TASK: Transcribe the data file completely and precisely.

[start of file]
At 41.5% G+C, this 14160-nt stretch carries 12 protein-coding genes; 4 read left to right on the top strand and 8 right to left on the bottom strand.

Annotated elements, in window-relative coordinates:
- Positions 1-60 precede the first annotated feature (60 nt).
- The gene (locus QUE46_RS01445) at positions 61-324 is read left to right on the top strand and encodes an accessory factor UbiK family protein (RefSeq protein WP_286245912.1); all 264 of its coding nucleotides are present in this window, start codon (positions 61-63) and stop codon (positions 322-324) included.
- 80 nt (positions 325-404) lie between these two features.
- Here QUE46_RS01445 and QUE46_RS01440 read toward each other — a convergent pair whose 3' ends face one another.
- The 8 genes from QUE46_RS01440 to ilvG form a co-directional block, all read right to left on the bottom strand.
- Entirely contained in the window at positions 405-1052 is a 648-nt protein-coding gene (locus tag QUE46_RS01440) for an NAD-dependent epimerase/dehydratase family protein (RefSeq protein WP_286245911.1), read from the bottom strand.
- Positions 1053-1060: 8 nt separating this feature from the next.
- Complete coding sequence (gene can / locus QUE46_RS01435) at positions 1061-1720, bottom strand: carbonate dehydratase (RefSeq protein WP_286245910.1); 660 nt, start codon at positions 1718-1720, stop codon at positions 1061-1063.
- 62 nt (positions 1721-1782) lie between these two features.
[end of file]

At 41.5% G+C, this 14160-nt stretch carries 12 protein-coding genes; 4 read left to right on the top strand and 8 right to left on the bottom strand.

Annotated elements, in window-relative coordinates:
- Positions 1-60 precede the first annotated feature (60 nt).
- The gene (locus QUE46_RS01445) at positions 61-324 is read left to right on the top strand and encodes an accessory factor UbiK family protein (RefSeq protein WP_286245912.1); all 264 of its coding nucleotides are present in this window, start codon (positions 61-63) and stop codon (positions 322-324) included.
- 80 nt (positions 325-404) lie between these two features.
- Here QUE46_RS01445 and QUE46_RS01440 read toward each other — a convergent pair whose 3' ends face one another.
- The 8 genes from QUE46_RS01440 to ilvG form a co-directional block, all read right to left on the bottom strand.
- Entirely contained in the window at positions 405-1052 is a 648-nt protein-coding gene (locus tag QUE46_RS01440) for an NAD-dependent epimerase/dehydratase family protein (RefSeq protein WP_286245911.1), read from the bottom strand.
- Positions 1053-1060: 8 nt separating this feature from the next.
- Complete coding sequence (gene can / locus QUE46_RS01435) at positions 1061-1720, bottom strand: carbonate dehydratase (RefSeq protein WP_286245910.1); 660 nt, start codon at positions 1718-1720, stop codon at positions 1061-1063.
- 62 nt (positions 1721-1782) lie between these two features.